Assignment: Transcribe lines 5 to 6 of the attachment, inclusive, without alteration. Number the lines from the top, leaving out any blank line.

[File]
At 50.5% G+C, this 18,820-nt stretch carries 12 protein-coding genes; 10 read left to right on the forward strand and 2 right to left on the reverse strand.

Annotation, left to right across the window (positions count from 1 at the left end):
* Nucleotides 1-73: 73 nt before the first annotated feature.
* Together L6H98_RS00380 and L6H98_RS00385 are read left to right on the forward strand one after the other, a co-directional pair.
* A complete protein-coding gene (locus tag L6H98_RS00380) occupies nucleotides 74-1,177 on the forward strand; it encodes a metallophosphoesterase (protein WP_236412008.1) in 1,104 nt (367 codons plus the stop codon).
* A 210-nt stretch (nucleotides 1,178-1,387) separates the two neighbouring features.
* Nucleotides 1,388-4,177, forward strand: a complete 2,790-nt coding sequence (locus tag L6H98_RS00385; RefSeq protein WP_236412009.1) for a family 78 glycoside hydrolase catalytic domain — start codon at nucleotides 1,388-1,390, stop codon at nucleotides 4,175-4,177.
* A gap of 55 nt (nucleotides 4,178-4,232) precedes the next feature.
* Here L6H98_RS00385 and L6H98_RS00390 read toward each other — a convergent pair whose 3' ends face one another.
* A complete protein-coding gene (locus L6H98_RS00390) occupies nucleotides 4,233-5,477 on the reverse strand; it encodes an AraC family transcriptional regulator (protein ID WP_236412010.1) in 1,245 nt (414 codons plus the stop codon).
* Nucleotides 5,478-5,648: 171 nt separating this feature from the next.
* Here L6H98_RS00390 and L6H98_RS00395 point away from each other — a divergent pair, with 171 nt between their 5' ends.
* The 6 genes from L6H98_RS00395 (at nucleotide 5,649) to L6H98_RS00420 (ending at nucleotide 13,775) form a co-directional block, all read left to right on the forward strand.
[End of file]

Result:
* A complete protein-coding gene (locus tag L6H98_RS00380) occupies nucleotides 74-1,177 on the forward strand; it encodes a metallophosphoesterase (protein WP_236412008.1) in 1,104 nt (367 codons plus the stop codon).
* A 210-nt stretch (nucleotides 1,178-1,387) separates the two neighbouring features.